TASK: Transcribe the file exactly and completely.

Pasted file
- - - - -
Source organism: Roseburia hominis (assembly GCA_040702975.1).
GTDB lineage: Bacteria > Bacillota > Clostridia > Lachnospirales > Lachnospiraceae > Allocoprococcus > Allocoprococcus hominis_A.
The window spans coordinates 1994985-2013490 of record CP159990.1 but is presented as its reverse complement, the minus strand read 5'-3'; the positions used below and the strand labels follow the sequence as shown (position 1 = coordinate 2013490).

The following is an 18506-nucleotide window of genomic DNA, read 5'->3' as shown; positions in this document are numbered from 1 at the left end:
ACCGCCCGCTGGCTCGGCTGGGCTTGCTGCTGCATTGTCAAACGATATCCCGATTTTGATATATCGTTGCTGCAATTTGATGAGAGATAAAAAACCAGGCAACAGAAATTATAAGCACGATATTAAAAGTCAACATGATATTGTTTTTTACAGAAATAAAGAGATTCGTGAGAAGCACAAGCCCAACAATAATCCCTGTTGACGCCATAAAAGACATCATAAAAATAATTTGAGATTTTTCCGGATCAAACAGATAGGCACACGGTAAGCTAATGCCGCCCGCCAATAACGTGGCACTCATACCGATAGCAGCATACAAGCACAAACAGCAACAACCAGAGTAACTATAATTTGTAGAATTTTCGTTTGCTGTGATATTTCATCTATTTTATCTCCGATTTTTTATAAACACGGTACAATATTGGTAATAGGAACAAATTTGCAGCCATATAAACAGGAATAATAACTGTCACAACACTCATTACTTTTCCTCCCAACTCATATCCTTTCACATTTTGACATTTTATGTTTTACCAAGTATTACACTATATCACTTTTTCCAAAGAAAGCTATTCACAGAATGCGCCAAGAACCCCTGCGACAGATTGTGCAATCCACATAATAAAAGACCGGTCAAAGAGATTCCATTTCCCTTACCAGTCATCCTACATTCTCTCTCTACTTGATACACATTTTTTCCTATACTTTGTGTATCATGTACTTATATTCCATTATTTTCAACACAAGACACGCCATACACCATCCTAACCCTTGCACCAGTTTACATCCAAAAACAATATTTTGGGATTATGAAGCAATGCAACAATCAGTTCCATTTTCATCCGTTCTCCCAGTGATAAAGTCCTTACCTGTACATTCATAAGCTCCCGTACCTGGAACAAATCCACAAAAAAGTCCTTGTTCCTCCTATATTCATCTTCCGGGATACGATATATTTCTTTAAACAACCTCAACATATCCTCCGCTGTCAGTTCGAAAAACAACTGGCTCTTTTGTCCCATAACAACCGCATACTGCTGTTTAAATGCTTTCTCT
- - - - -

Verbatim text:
Source organism: Roseburia hominis (assembly GCA_040702975.1).
GTDB lineage: Bacteria > Bacillota > Clostridia > Lachnospirales > Lachnospiraceae > Allocoprococcus > Allocoprococcus hominis_A.
The window spans coordinates 1994985-2013490 of record CP159990.1 but is presented as its reverse complement, the minus strand read 5'-3'; the positions used below and the strand labels follow the sequence as shown (position 1 = coordinate 2013490).

The following is an 18506-nucleotide window of genomic DNA, read 5'->3' as shown; positions in this document are numbered from 1 at the left end:
ACCGCCCGCTGGCTCGGCTGGGCTTGCTGCTGCATTGTCAAACGATATCCCGATTTTGATATATCGTTGCTGCAATTTGATGAGAGATAAAAAACCAGGCAACAGAAATTATAAGCACGATATTAAAAGTCAACATGATATTGTTTTTTACAGAAATAAAGAGATTCGTGAGAAGCACAAGCCCAACAATAATCCCTGTTGACGCCATAAAAGACATCATAAAAATAATTTGAGATTTTTCCGGATCAAACAGATAGGCACACGGTAAGCTAATGCCGCCCGCCAATAACGTGGCACTCATACCGATAGCAGCATACAAGCACAAACAGCAACAACCAGAGTAACTATAATTTGTAGAATTTTCGTTTGCTGTGATATTTCATCTATTTTATCTCCGATTTTTTATAAACACGGTACAATATTGGTAATAGGAACAAATTTGCAGCCATATAAACAGGAATAATAACTGTCACAACACTCATTACTTTTCCTCCCAACTCATATCCTTTCACATTTTGACATTTTATGTTTTACCAAGTATTACACTATATCACTTTTTCCAAAGAAAGCTATTCACAGAATGCGCCAAGAACCCCTGCGACAGATTGTGCAATCCACATAATAAAAGACCGGTCAAAGAGATTCCATTTCCCTTACCAGTCATCCTACATTCTCTCTCTACTTGATACACATTTTTTCCTATACTTTGTGTATCATGTACTTATATTCCATTATTTTCAACACAAGACACGCCATACACCATCCTAACCCTTGCACCAGTTTACATCCAAAAACAATATTTTGGGATTATGAAGCAATGCAACAATCAGTTCCATTTTCATCCGTTCTCCCAGTGATAAAGTCCTTACCTGTACATTCATAAGCTCCCGTACCTGGAACAAATCCACAAAAAAGTCCTTGTTCCTCCTATATTCATCTTCCGGGATACGATATATTTCTTTAAACAACCTCAACATATCCTCCGCTGTCAGTTCGAAAAACAACTGGCTCTTTTGTCCCATAACAACCGCATACTGCTGTTTAAATGCTTTCTCT